“Life hacks” aren’t only about easier ways to clean your closet or negotiate for a deal on a new car. Thanks to Microsoft, hacks can also be applied in the classroom to make innovation a little simpler.
In late September, the tech giant held its second annual online and in-studio Hack the Classroom event for thousands of educators across the globe with a goal of doing just that.
“We wanted to do something online that caught the attention of teachers who didn’t know all of what Microsoft had to offer,” says Sonja Delafosse, Microsoft’s senior manager of worldwide education.
The two-hour live event, which is available to be streamed on-demand until Dec. 20, included keynotes about the hottest topics in K–12 education, like makerspaces and gamification. Also, Microsoft hosted an interactive contest with their latest program, Hacking STEM, Delafosse says.
Hacking STEM, which was launched earlier this year as a partnership of Microsoft’s Education Workshop, Microsoft Garage and Hack for Good, is a monthly education guide to help teachers with STEM topics and to “support teachers in building inquiry and project-based activities that embed computational and design thinking.”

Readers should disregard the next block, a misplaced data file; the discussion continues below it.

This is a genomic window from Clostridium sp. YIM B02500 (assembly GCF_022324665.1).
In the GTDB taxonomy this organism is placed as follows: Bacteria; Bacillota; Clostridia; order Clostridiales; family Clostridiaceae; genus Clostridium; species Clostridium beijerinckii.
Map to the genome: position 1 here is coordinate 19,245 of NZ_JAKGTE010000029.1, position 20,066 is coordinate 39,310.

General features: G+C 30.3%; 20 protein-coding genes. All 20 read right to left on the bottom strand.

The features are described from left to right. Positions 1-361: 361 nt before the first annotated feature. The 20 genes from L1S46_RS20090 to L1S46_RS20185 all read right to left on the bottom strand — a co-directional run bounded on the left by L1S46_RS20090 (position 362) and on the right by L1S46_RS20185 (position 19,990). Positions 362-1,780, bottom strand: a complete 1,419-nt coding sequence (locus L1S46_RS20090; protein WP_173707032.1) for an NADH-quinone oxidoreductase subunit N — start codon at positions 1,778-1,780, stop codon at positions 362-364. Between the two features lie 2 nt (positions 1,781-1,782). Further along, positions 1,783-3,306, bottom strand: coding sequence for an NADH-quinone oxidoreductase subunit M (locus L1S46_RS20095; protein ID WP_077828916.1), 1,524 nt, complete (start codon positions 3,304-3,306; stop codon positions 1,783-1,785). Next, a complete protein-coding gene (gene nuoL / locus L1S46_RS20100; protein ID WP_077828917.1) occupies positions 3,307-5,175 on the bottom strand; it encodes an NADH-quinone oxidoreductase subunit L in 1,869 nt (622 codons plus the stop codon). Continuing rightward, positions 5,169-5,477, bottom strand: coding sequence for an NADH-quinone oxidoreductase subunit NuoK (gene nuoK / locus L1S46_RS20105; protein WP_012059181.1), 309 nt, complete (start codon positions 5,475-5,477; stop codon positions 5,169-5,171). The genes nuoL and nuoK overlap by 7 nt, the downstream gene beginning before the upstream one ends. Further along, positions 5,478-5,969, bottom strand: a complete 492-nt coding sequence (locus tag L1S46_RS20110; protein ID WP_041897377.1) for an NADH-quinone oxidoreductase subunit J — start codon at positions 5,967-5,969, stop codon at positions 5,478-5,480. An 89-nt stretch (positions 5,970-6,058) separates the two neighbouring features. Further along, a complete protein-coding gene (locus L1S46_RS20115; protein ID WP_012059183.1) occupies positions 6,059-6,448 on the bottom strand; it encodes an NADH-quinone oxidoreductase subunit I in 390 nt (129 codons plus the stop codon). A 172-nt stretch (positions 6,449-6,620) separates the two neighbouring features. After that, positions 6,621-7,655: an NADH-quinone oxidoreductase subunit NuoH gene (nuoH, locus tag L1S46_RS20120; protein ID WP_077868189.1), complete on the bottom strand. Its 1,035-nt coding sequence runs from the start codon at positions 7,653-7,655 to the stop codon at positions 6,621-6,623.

“Hacking STEM looks at how to integrate tech in really meaningful ways,” says Delafosse. “We want to help teachers do STEM activities who don’t think they can.”
During the event, Delafosse says teachers from all disciplines — both in studio and at home — were able to download the materials and complete the project in under two hours.
Events like this and the Hacking STEM program are important for the support that they provide teachers, as teachers themselves attest.
In an Education Week survey, 33 percent of teachers cited a “lack of training” as a barrier for tech use in their classrooms, and similar research by Kent State University found that many teachers interested in using mobile technology are not getting the professional development, training and support they need.
Further, speaking with EdTech this summer, Sheryl Abshire, chief technology officer of Calcasieu Parish Public Schools in Louisiana, pointed to the professional development and training they give their teachers as the key component in creating “confidence and willingness to take risks around technology.”
What Microsoft is offering through events like Hack the Classroom and the Hacking STEM program, Delafosse says, is an easy, cost-effective way for teachers who lack this kind of support to find it in educators as near as down the street and as far away as South Korea.
“We believe it is critical to create a community of educators across the globe,” she says. “It’s about how we can help teachers find the joy in what they’re doing and help students reach their goals.”
Hack the Classroom will return next fall, but in the spring, Delafosse says the Microsoft Innovative Educator program will be having an “education exchange” in Seoul, South Korea, which will also be livestreamed.